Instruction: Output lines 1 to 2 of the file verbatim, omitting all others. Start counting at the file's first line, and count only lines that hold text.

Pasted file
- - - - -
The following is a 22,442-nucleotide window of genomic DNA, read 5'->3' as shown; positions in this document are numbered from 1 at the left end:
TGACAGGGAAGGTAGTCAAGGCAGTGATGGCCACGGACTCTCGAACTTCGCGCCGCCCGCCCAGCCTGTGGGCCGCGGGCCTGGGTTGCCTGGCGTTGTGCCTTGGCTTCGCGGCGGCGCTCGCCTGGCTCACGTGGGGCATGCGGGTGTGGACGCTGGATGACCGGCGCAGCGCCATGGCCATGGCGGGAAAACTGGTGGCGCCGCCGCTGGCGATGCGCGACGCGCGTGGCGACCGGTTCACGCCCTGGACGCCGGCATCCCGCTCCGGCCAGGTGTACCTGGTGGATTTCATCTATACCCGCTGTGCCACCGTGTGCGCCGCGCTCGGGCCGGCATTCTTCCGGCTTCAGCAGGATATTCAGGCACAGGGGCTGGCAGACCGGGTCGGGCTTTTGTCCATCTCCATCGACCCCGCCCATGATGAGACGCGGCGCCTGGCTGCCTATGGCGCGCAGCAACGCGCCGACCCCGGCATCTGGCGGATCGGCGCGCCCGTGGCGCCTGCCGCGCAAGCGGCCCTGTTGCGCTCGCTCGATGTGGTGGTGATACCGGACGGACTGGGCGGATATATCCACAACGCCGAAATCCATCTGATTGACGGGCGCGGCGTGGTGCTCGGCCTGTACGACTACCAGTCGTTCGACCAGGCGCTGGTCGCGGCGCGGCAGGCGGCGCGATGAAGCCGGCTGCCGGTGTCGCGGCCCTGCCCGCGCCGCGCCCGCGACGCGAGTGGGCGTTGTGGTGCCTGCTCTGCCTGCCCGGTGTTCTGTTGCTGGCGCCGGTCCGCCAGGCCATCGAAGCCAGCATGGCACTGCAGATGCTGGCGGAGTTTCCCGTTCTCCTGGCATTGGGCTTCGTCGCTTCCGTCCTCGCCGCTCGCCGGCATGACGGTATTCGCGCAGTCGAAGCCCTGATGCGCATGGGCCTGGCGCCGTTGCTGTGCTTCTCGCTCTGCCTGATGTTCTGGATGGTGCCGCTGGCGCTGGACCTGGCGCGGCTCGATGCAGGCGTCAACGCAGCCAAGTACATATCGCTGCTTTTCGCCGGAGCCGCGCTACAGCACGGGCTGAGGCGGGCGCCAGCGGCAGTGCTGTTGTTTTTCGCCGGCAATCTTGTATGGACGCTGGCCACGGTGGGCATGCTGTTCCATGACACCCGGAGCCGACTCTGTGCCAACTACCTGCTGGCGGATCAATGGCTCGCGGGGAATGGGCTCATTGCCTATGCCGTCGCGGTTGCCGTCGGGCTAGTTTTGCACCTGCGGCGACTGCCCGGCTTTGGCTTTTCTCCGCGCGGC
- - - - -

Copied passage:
The following is a 22,442-nucleotide window of genomic DNA, read 5'->3' as shown; positions in this document are numbered from 1 at the left end:
TGACAGGGAAGGTAGTCAAGGCAGTGATGGCCACGGACTCTCGAACTTCGCGCCGCCCGCCCAGCCTGTGGGCCGCGGGCCTGGGTTGCCTGGCGTTGTGCCTTGGCTTCGCGGCGGCGCTCGCCTGGCTCACGTGGGGCATGCGGGTGTGGACGCTGGATGACCGGCGCAGCGCCATGGCCATGGCGGGAAAACTGGTGGCGCCGCCGCTGGCGATGCGCGACGCGCGTGGCGACCGGTTCACGCCCTGGACGCCGGCATCCCGCTCCGGCCAGGTGTACCTGGTGGATTTCATCTATACCCGCTGTGCCACCGTGTGCGCCGCGCTCGGGCCGGCATTCTTCCGGCTTCAGCAGGATATTCAGGCACAGGGGCTGGCAGACCGGGTCGGGCTTTTGTCCATCTCCATCGACCCCGCCCATGATGAGACGCGGCGCCTGGCTGCCTATGGCGCGCAGCAACGCGCCGACCCCGGCATCTGGCGGATCGGCGCGCCCGTGGCGCCTGCCGCGCAAGCGGCCCTGTTGCGCTCGCTCGATGTGGTGGTGATACCGGACGGACTGGGCGGATATATCCACAACGCCGAAATCCATCTGATTGACGGGCGCGGCGTGGTGCTCGGCCTGTACGACTACCAGTCGTTCGACCAGGCGCTGGTCGCGGCGCGGCAGGCGGCGCGATGAAGCCGGCTGCCGGTGTCGCGGCCCTGCCCGCGCCGCGCCCGCGACGCGAGTGGGCGTTGTGGTGCCTGCTCTGCCTGCCCGGTGTTCTGTTGCTGGCGCCGGTCCGCCAGGCCATCGAAGCCAGCATGGCACTGCAGATGCTGGCGGAGTTTCCCGTTCTCCTGGCATTGGGCTTCGTCGCTTCCGTCCTCGCCGCTCGCCGGCATGACGGTATTCGCGCAGTCGAAGCCCTGATGCGCATGGGCCTGGCGCCGTTGCTGTGCTTCTCGCTCTGCCTGATGTTCTGGATGGTGCCGCTGGCGCTGGACCTGGCGCGGCTCGATGCAGGCGTCAACGCAGCCAAGTACATATCGCTGCTTTTCGCCGGAGCCGCGCTACAGCACGGGCTGAGGCGGGCGCCAGCGGCAGTGCTGTTGTTTTTCGCCGGCAATCTTGTATGGACGCTGGCCACGGTGGGCATGCTGTTCCATGACACCCGGAGCCGACTCTGTGCCAACTACCTGCTGGCGGATCAATGGCTCGCGGGGAATGGGCTCATTGCCTATGCCGTCGCGGTTGCCGTCGGGCTAGTTTTGCACCTGCGGCGACTGCCCGGCTTTGGCTTTTCTCCGCGCGGC